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Old 07-29-2002, 04:05 PM   #1
Scooby Newbie
Member#: 4507
Join Date: Feb 2001
Location: Portland, OR USA
05 STI
Aspen White- No wing

Default Link users-What are good cruise egt's?

I have been trying to adjust my fuel levels in the typical cruise zones using egt's as an indicator. For now I have kept egt's around 700-720C (1300F).As I lean out particular zones the egt's climb to around 750C (1380F) Is this too high for regular freeway type cruising?
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Old 07-29-2002, 04:36 PM   #2
Scooby Specialist
Member#: 5994
Join Date: Apr 2001
Location: Fort Collins, CO
2004 Impreza WRX STi
Java Black


I honestly don't know about the Link and cruising yet. But I can tell you from LOTS of observation (about 15,000 miles worth) what the stock ECU and unichip used to do.

vacuum up to about 5psi of boost = 14.5-14.7:1 stoich A/F. The EGT's really depended on what speed you were traveling.

70mph = ~1300-1325F
80mph = ~1350-1400F
90mph = ~1400-1450F

Those are rough ideas. My EGT probe is mounted off the passenger side manifold right before the collector for all 4 cyl's. These numbers are also based off of one hi-flow cat in the downpipe as well.
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Old 07-29-2002, 04:46 PM   #3
Scooby Specialist
Member#: 8221
Join Date: Jul 2001
Chapter/Region: NESIC
Location: Belchertown, MA
2011 Legacy 2.5i Ltd


What both of you report is pretty much what I see with my stock ecu, unichip, and avc-r.. so you should be ok with your link Paul.

Tapped off of cylinder 3.
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Old 07-29-2002, 05:07 PM   #4
Scooby Specialist
Member#: 12976
Join Date: Dec 2001
Chapter/Region: TXIC
Location: Huntsville, Alabamy
2002 WRX
grocery getter

Default Textron Lycoming leaning procedures

NOTE: this is airplane stuff, but the principles of controlling the mixture are the same:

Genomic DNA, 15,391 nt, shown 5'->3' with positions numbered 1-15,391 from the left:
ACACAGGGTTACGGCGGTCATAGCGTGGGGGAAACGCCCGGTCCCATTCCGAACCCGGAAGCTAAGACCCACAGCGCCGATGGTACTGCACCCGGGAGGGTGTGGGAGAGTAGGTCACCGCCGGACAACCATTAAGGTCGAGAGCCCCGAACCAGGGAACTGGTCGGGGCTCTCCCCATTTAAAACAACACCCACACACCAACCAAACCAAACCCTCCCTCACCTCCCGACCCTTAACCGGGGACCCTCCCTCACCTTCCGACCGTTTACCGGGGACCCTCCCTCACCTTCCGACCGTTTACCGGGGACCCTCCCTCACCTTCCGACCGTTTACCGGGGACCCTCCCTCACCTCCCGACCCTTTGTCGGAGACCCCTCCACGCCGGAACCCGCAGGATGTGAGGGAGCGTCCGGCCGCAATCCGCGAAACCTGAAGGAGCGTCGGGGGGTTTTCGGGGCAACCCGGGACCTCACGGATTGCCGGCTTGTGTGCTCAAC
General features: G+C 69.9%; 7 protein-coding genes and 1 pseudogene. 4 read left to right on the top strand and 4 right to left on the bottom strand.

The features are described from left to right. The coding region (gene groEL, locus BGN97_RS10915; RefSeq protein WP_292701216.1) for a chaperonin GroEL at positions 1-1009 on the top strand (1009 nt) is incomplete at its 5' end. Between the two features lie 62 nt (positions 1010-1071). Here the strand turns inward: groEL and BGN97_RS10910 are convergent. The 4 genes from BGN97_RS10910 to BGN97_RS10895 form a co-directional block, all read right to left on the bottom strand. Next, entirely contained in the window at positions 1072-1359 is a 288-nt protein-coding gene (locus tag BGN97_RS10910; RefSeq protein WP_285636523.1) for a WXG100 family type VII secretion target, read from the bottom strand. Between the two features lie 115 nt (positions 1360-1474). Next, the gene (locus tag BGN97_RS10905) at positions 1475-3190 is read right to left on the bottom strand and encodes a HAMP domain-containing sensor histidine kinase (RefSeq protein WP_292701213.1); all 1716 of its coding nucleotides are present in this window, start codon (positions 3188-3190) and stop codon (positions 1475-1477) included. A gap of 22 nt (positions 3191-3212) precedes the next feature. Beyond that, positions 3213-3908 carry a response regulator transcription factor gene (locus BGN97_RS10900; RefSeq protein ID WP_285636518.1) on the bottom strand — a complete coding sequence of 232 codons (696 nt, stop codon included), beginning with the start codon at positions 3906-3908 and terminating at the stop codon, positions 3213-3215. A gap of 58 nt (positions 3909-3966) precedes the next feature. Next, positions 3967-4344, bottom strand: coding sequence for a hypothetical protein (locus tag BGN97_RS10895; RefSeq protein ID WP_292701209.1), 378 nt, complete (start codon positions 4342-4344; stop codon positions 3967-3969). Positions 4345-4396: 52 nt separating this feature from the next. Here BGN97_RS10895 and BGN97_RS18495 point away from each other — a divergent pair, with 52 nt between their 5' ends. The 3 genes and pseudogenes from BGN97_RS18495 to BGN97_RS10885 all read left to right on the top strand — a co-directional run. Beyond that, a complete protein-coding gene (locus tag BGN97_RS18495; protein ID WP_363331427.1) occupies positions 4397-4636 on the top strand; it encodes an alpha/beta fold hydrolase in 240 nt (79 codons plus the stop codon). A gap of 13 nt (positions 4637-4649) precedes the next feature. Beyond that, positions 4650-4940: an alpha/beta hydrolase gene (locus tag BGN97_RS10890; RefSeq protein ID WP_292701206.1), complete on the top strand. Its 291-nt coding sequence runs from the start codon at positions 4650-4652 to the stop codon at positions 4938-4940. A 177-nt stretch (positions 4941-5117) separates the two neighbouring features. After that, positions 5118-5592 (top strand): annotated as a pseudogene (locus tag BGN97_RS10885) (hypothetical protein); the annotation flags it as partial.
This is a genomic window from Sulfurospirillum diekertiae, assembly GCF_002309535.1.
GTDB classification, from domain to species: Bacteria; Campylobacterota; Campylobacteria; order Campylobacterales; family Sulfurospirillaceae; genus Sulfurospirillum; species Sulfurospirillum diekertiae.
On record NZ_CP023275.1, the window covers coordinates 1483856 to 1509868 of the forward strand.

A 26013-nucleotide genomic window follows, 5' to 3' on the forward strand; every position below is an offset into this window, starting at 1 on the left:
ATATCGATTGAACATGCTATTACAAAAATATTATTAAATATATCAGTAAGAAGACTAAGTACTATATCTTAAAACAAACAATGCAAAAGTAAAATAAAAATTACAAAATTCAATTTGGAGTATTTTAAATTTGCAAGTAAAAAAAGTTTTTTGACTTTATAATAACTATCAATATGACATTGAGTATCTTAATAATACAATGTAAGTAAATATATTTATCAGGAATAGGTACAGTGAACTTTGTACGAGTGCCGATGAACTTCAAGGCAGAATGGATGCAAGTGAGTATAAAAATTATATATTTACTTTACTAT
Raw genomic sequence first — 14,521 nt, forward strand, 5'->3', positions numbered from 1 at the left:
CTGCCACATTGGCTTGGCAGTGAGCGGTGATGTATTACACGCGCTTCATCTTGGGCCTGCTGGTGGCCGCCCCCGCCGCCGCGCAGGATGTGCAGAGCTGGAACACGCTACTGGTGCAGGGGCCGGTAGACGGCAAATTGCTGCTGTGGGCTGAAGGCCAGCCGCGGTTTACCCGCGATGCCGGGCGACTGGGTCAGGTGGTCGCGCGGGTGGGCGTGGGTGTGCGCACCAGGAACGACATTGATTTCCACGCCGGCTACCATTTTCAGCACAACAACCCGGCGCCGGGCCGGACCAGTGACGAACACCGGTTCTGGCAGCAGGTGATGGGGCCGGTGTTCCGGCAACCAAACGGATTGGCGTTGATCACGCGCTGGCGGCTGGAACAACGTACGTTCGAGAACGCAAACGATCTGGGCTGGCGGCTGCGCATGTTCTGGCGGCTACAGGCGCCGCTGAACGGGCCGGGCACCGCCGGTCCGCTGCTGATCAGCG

"The manual recommends that you lean to 50 degrees rich of peak temperature on the EGT. But that peak is hard to find, so for a first approximation I lean till I see a drop in RPM and enrich to peak RPM. This gets you close to best power. I do this as soon as I get above 3000 or 4000 feet and then again when I reach cruise altitude. When in cruise configuration I wait for the EGT to stabilize and then sneak up on peak EGT. Once I find the peak I note the number and then enrich by 50 degrees. I have found that the peak is pretty consistent across a range of altitudes so as I go up and down I re-lean to that peak minus 50 number. If the power is changed the peak needs to be checked again. The whole process can take 15 or 20 minutes but the first approximation is quick and will work even on short and up/down IFR training flights."

Some other relevant things about Lycoming motors-- they are horizotally opposed 4 and 6 cylinder engines just like our Subarus. Just like our cars, Lycomings run rougher on the lean side of peak EGT. Strangely enough, Lycoming actually recommended running on the lean side:

"When operating on the lean side of the power curve, the pilot may observe that airspeed and power are less. If you desire to regain lost airspeed and continue to fly on the lean side of the curve, two steps are important. If sufficient throttle is available at the lower altitudes; first add two inches of manifold pressure to the standard cruise setting and then lean 25 to 50 degrees, (lean of peak). Occasionally, some pilots prefer to fly on the rich side of the power curve; this is permissible. Adjust the mixture control until EGT peaks and then enrich mixture until you get 25 to 50 degree drop on the EGT gauge. Acceptable continuous (cylinder) head temperature is an important reference here."

Why? Because "lean misfire" is voodoo.

"The engines run rough because on the lean side of peak, most engines do not have uniform cylinder-to-cylinder horsepower output. This cylinder-to-cylinder horsepower imbalance causes vibration, which has been often and wrongly characterized as lean misfire. We know this is pure nonsense because if one does precisely balance the fuel/air ratios of all of the cylinders, one can lean the engine to more than 100 degrees lean of peak even 120 to 140F lean of peak and the engine will just smoothly lose horsepower until it finally, and gently, dies."

So there you have it. During economical cruise, when you're going for max economy and you have one eye on the EGT gauge, it's okay to lean. As someone who's never messed with standalone control on a WRX, I would not go any farther than 20 degrees lean of peak EGT until I was sure everything was ok, and even then only during leisurely cruising. Real tuners probably know better
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